For those who read English, this is an interesting article, and interview, about and with Tariq Ramadan, in Al Ahram, the Egyptian weekly that can be read in English online. The paper usually has interesting political comments, for instance by Azmi Bishara, and regular articles and news on Palestine, by journalists like Graham Usher, Jonathan Cook and Khaled Amayreh. Al Ahram can be viewed as a critical and progressive viewpoint from the Arab world. Edward Said used to write for it regularly. Recommended.
“Who is Tariq Ramadan?” a British journalist asked me recently, reflecting the debate currently raging in certain European media circles over the young Muslim intellectual. But this question also reflected the general sense of confusion, often verging on scepticism, as to what to make of Ramadan and the intellectual project he has been developing for almost two decades now.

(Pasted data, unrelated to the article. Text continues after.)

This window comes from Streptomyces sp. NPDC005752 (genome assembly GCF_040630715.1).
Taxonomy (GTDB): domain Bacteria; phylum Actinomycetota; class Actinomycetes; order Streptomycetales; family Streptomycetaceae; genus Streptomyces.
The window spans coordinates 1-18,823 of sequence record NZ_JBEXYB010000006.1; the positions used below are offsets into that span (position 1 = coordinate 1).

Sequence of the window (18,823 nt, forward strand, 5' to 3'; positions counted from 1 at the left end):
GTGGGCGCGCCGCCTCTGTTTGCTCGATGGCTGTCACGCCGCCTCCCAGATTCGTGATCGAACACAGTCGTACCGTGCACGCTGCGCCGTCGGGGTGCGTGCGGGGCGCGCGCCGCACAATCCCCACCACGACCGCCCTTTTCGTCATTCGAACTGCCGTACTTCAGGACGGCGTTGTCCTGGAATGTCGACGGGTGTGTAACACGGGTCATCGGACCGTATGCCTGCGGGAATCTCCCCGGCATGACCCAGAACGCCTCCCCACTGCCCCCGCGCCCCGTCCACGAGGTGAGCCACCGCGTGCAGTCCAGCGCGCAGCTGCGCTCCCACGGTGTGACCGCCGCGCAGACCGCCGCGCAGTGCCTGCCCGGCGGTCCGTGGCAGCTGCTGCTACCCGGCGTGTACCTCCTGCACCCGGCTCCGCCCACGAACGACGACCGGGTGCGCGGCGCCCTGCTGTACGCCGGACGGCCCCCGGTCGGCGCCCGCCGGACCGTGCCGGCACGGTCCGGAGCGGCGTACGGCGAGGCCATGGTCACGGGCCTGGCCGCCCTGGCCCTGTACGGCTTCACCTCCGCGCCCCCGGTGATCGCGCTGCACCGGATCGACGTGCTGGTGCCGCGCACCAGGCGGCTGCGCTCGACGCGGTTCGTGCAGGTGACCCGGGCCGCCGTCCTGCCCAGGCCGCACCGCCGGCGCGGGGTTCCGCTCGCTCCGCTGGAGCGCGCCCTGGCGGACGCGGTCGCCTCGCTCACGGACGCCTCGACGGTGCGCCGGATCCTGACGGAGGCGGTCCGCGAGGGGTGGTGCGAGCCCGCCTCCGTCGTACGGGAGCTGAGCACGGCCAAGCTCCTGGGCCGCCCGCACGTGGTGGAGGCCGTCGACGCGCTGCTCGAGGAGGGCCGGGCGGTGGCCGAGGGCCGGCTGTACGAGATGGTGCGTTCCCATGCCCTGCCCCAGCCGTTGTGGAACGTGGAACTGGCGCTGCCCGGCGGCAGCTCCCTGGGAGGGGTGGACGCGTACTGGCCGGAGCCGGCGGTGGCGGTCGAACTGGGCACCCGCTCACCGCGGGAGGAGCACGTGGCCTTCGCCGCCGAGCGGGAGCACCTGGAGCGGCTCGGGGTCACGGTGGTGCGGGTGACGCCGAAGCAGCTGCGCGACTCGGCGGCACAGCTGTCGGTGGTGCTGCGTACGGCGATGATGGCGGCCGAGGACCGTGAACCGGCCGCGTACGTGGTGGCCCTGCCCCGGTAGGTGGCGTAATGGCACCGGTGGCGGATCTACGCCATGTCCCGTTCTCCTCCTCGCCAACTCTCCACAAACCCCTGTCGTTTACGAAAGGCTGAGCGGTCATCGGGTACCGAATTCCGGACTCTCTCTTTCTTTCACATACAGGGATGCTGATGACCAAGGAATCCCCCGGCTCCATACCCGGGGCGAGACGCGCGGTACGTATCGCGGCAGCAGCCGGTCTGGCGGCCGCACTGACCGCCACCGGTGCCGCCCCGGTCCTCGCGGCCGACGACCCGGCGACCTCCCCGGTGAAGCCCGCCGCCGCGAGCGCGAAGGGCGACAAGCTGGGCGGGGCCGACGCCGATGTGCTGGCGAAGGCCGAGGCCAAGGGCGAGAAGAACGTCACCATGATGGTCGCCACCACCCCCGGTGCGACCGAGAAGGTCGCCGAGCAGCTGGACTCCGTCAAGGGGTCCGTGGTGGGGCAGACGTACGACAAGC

To some he is a brilliant young philosopher who brings together what is best in both Islam and the West. He is a bridge builder between two civilisations, a vocal activist calling for universal justice, and one of the shaping forces of our time. His detractors, however, accuse him of double-talk, delivering a gentle message in English and French, and a radical one in Arabic; of projecting a liberal face in order to conceal his true “Islamist agenda”. Worse still, some have even labelled him “the Trojan horse of Jihad in Europe”. As such, he is now a central figure in any debate around the future of Islam on the continent.
continue to read, go to Al Ahram